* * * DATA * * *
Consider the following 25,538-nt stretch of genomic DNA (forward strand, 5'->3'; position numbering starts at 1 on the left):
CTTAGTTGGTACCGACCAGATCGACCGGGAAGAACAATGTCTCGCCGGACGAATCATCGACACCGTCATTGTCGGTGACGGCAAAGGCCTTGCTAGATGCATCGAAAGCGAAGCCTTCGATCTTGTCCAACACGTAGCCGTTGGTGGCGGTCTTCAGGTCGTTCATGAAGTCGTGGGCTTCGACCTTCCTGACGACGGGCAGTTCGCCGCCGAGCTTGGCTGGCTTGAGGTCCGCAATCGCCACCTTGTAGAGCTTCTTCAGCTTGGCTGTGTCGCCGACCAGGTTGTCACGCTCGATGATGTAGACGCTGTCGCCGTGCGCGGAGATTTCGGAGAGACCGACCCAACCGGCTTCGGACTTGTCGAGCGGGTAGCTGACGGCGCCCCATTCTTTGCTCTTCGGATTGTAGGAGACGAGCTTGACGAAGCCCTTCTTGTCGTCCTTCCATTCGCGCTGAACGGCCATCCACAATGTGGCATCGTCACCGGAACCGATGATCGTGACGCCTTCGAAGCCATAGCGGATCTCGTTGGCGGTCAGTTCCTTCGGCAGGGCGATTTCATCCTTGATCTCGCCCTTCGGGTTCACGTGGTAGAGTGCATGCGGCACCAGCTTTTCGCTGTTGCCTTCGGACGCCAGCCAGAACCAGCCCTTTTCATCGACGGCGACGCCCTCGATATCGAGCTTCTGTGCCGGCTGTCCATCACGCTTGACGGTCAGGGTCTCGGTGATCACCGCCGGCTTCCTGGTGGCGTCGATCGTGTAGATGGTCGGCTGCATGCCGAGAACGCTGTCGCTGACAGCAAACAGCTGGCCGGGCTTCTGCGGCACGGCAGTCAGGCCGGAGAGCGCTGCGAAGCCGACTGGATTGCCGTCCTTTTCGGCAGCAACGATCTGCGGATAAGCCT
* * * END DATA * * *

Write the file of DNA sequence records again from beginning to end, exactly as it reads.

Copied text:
Consider the following 25,538-nt stretch of genomic DNA (forward strand, 5'->3'; position numbering starts at 1 on the left):
CTTAGTTGGTACCGACCAGATCGACCGGGAAGAACAATGTCTCGCCGGACGAATCATCGACACCGTCATTGTCGGTGACGGCAAAGGCCTTGCTAGATGCATCGAAAGCGAAGCCTTCGATCTTGTCCAACACGTAGCCGTTGGTGGCGGTCTTCAGGTCGTTCATGAAGTCGTGGGCTTCGACCTTCCTGACGACGGGCAGTTCGCCGCCGAGCTTGGCTGGCTTGAGGTCCGCAATCGCCACCTTGTAGAGCTTCTTCAGCTTGGCTGTGTCGCCGACCAGGTTGTCACGCTCGATGATGTAGACGCTGTCGCCGTGCGCGGAGATTTCGGAGAGACCGACCCAACCGGCTTCGGACTTGTCGAGCGGGTAGCTGACGGCGCCCCATTCTTTGCTCTTCGGATTGTAGGAGACGAGCTTGACGAAGCCCTTCTTGTCGTCCTTCCATTCGCGCTGAACGGCCATCCACAATGTGGCATCGTCACCGGAACCGATGATCGTGACGCCTTCGAAGCCATAGCGGATCTCGTTGGCGGTCAGTTCCTTCGGCAGGGCGATTTCATCCTTGATCTCGCCCTTCGGGTTCACGTGGTAGAGTGCATGCGGCACCAGCTTTTCGCTGTTGCCTTCGGACGCCAGCCAGAACCAGCCCTTTTCATCGACGGCGACGCCCTCGATATCGAGCTTCTGTGCCGGCTGTCCATCACGCTTGACGGTCAGGGTCTCGGTGATCACCGCCGGCTTCCTGGTGGCGTCGATCGTGTAGATGGTCGGCTGCATGCCGAGAACGCTGTCGCTGACAGCAAACAGCTGGCCGGGCTTCTGCGGCACGGCAGTCAGGCCGGAGAGCGCTGCGAAGCCGACTGGATTGCCGTCCTTTTCGGCAGCAACGATCTGCGGATAAGCCT